Pursuing a career in science further by completing graduate school and becoming an academic scientist or researcher typically means that an individual will have additional valuable skills. Those skills include advanced technical knowledge in their field and the ability to communicate science to diverse audiences, raise funds in support of specific projects, collaborate and build teams and, increasingly, advise on policy and decision making to non-scientists.
4. STEM provides various career options
A STEM education can lead to a wide variety of career paths. Having been asked so many times about possible career paths, I developed this infographic, with the Faculty of Science at Ryerson University, to show prospective students where STEM graduates develop careers. With data derived from the U.S. Census Bureau, the infographic pools together general areas to make the information easier to present.
A third of graduates of biological, environmental and agricultural science work in the healthcare sector; an example of a career in this area is a clinical administrator. While 15 per cent work in directly STEM-related careers, other graduates go into non-STEM careers, including education, management, business, finance, arts, entertainment, legal, service and sales jobs.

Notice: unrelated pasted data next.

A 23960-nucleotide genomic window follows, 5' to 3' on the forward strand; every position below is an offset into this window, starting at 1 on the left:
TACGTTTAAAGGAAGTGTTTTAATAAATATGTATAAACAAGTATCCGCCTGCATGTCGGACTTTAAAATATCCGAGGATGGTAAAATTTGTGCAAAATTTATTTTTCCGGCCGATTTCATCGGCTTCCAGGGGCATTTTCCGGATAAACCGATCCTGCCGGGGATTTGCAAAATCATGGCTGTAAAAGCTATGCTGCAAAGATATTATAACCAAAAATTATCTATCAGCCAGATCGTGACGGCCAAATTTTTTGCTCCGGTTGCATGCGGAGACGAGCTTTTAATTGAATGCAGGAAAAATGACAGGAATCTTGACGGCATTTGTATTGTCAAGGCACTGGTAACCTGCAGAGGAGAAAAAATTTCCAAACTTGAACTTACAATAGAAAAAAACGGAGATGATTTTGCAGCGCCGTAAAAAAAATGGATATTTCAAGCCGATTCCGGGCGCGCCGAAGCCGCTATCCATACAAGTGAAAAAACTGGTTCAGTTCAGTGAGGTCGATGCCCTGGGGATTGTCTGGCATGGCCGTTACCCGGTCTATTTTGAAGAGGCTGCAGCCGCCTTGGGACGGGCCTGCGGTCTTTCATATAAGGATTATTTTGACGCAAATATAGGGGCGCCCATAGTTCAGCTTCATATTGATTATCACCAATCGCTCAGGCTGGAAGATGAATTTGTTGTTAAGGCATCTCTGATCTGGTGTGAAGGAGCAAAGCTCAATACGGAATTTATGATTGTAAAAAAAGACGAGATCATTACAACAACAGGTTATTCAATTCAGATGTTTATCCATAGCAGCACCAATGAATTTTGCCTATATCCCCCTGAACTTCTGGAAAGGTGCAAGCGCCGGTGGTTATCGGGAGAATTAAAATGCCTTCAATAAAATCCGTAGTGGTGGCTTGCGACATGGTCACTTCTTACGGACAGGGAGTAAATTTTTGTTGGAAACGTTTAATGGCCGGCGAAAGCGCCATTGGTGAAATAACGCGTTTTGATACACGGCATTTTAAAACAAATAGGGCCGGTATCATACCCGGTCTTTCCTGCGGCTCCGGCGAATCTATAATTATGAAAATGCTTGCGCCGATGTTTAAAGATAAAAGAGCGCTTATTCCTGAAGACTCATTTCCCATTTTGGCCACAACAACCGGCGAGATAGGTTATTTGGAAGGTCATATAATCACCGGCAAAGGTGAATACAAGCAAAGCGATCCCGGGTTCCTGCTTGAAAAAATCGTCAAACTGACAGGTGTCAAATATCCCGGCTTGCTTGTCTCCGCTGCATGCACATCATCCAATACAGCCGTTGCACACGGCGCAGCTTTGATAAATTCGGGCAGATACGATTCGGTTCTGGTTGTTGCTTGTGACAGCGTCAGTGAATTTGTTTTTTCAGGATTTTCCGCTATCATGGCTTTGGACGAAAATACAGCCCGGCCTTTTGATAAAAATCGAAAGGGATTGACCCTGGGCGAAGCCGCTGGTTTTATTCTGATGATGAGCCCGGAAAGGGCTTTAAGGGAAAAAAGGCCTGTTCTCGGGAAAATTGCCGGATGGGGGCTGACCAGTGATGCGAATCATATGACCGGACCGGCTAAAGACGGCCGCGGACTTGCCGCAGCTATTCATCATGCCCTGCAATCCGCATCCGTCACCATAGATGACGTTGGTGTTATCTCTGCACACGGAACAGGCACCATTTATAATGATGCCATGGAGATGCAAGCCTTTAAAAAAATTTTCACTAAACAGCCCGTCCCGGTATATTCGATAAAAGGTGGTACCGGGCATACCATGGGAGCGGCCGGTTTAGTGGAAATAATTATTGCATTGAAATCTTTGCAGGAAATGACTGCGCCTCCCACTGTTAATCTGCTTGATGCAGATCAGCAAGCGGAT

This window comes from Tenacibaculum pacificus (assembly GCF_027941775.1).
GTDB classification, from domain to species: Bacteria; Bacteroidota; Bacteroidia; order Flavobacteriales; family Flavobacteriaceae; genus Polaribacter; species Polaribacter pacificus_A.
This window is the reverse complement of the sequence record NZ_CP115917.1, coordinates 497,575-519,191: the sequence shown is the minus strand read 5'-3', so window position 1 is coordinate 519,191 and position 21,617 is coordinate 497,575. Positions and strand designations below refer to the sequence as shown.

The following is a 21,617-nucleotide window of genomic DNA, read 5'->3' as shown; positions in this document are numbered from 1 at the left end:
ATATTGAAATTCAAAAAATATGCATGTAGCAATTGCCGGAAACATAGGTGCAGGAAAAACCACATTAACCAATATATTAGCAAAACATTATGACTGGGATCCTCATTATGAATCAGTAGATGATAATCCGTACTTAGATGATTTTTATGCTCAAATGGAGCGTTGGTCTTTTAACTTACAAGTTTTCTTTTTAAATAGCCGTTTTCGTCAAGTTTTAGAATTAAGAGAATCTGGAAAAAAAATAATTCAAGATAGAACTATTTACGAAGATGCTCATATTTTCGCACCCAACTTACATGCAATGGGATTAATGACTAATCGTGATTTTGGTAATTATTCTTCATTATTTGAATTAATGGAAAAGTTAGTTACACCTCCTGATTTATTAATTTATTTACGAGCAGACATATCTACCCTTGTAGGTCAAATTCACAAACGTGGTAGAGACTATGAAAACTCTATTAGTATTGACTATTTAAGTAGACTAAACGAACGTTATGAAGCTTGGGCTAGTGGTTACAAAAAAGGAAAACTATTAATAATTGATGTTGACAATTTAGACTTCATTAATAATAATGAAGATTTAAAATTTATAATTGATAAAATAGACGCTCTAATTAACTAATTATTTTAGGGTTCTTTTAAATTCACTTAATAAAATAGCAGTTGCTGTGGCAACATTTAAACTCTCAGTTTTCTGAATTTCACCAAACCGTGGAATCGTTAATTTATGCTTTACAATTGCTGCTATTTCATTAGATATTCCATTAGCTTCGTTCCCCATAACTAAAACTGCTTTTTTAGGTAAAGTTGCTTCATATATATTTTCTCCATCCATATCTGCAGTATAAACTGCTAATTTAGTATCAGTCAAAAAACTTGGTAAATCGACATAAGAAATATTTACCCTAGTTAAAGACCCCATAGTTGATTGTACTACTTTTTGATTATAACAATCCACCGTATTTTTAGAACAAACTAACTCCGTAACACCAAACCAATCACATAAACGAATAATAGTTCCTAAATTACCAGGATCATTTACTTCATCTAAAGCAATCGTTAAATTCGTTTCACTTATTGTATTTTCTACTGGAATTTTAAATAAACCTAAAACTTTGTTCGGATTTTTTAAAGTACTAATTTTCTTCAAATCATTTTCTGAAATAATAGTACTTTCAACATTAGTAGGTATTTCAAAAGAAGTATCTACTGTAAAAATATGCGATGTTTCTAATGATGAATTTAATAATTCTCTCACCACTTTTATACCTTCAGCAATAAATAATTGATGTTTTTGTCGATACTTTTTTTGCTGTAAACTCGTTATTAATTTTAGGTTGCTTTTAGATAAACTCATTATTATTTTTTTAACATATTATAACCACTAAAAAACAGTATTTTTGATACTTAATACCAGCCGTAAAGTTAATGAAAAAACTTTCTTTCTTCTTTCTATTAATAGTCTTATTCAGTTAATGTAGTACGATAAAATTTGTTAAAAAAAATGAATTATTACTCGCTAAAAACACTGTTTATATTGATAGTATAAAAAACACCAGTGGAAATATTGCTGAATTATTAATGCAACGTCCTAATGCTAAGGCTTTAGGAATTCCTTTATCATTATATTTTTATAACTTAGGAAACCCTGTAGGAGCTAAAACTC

More than half of graduates of Science and Engineering-related programs pursue careers in healthcare, for example, as a pharmaceutical representative. While other careers include aerospace engineering (six per cent) and education (seven per cent). Other students pursue careers in non-STEM jobs.
The top career pathway for graduates of computer, math and statistics is into the computer field (44 per cent), for example, as an information analyst. A significant proportion (almost 20 per cent) of others go into arts and entertainment, for instance, as a game developer. The remaining graduates can be found in a variety of other careers, including teaching, business, finance, STEM-related and management.
5. STEM helps women climb the career ladder
If Fortune magazine's Most Powerful Women list is any indication, starting out with STEM degrees can help women climb the corporate ladder to the top. Now, more than ever, is the opportunity for women to lead in STEM, where they currently only make up approximately 22 per cent of the total workforce, according to Women in Computing, a campaign launched by Mediaplanet Canada.
In the Ryerson community, students in STEM are taking advantage of that opportunity to lead. For example, Yomna Aly, graduated this year with a BS in computer science and is working towards her master's in Human-Computer Interaction. She was also president of Ryerson's Women in Computer Science club. Aly is an example of women poised to excel and lead in STEM and forge a path for other women to follow. At our most recent convocation, our top award-winning students in science, math and engineering were all women, which bodes well for our collective future.